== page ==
New technology enables deaf people to hear music through touch. Researchers from the University of Malaga have developed an algorithm that converts monophonic music into tactile stimuli that are transmitted via a wrist-worn device. The prototype is linked to a computer, but an advanced wearable version that could be used at concerts is the next phase of this groundbreaking technology.
The focus is on influencing mood and abilities through music as a therapy for mental disorders and pain treatment. The algorithm converts monophonic music into tangible stimuli that are transmitted via a wrist-worn device. A study with more than 50 participants was conducted to understand how the algorithm would work. Each participant wore devices around the wrist and noise-cancelling headphones to block out other noises. The results suggest that the arrangement of “tactile illusions” evokes more positive than negative emotions.
Additionally, it was discovered that the vibrations were more relaxing and energizing than the sound, evoking a distinct emotional response than the original music. Although musical elements including rhythm, pace, and melody were mostly discernible in the tactile illusions arrangement, this evoked a different emotional response than the original audio, according to the study’s authors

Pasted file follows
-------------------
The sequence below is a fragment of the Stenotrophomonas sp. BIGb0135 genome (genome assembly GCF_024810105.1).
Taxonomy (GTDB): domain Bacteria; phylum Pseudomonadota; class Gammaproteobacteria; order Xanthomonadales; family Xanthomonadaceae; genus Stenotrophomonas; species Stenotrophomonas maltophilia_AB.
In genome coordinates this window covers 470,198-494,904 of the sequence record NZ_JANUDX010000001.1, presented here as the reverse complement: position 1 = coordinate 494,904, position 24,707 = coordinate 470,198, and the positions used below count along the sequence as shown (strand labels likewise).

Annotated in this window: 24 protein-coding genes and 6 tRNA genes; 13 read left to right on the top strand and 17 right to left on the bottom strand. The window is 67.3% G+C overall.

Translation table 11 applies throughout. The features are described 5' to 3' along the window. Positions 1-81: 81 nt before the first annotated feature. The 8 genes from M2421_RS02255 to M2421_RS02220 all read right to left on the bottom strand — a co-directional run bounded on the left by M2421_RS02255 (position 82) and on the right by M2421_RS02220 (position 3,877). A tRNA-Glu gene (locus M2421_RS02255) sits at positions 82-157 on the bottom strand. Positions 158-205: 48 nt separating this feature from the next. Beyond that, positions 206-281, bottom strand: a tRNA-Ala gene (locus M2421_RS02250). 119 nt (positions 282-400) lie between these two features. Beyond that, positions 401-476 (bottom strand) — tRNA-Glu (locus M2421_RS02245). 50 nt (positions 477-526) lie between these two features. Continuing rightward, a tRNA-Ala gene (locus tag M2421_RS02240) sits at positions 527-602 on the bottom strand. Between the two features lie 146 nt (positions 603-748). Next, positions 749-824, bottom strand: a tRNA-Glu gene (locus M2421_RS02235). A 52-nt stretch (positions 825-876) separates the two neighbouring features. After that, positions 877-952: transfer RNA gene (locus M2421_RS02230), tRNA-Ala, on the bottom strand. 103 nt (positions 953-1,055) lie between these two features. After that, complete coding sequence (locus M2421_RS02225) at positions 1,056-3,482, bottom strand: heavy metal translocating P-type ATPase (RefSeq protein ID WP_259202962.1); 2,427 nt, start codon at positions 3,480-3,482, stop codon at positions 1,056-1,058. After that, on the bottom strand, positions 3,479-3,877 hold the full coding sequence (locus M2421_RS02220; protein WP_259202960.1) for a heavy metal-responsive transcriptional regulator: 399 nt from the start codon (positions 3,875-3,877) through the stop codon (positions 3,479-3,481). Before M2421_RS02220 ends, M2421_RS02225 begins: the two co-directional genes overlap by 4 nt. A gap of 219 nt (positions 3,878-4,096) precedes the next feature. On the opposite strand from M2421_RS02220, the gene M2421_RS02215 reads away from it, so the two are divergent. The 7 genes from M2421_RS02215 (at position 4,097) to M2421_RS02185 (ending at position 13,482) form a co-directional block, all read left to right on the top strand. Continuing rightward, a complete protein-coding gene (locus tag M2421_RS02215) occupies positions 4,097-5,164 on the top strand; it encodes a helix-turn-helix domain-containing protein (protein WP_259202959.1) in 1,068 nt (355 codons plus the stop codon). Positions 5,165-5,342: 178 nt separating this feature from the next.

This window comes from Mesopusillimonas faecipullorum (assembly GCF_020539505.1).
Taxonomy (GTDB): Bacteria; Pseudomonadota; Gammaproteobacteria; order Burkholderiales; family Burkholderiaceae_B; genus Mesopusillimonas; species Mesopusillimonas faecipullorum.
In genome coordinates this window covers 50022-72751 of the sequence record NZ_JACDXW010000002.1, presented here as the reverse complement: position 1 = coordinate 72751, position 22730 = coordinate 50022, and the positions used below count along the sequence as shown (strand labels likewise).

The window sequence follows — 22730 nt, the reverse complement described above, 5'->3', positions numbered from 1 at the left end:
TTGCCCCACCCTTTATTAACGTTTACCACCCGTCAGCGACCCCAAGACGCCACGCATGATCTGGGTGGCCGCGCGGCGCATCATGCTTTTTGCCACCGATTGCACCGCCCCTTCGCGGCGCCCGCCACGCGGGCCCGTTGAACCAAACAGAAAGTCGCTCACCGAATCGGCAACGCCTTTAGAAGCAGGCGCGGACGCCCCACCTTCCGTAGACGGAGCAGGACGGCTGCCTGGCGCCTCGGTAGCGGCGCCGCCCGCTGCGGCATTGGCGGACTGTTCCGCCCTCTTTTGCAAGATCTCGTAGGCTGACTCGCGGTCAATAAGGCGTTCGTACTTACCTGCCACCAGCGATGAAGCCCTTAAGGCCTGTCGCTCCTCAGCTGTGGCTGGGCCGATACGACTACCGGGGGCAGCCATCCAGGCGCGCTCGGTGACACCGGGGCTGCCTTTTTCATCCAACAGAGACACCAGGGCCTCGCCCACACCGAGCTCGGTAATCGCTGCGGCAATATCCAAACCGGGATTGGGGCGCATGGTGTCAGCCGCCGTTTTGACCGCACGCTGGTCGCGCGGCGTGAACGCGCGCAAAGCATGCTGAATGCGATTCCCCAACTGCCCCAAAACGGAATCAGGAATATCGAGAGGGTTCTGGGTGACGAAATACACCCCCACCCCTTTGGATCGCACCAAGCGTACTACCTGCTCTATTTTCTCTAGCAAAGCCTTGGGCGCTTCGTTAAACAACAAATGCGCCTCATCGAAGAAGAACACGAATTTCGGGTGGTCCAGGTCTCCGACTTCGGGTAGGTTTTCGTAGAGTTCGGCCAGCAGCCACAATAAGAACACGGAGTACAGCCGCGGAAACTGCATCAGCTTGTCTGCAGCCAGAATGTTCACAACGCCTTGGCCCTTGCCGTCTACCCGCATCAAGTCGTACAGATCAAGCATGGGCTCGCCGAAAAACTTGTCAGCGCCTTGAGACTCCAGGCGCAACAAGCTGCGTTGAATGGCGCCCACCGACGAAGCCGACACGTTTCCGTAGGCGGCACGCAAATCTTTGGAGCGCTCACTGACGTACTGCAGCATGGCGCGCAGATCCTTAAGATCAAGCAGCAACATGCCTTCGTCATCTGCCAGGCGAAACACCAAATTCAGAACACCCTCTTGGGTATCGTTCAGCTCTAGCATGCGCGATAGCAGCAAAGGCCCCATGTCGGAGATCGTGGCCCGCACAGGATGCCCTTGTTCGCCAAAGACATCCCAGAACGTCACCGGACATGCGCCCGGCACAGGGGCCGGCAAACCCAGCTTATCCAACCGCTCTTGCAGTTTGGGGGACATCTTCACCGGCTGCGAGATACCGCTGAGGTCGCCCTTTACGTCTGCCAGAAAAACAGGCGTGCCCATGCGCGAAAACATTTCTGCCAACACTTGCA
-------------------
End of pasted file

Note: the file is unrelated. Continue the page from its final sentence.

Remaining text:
.Dan Scarfe, XRAI Glass CEO, said in a statement: ‘We are so proud of the ability of this innovative technology to enrich the lives of people who are deaf and have hearing loss, so that they can maximize potential. ‘Whether that means being able to have a conversation while continuing to make dinner or keeping a conversation going while walking with a friend.’ This software converts audio into a subtitled version of the conversation, which then appears on the glasses screen. Thanks to voice recognition capabilities, the glasses can even identify who’s speaking and will soon be able to translate languages, voice tones, accents and pitch, according to XRAI Glass. Aside from allowing those without hearing ‘to see’ conversations with other people, the glasses can also open the door to other technologies, such as smart assistants.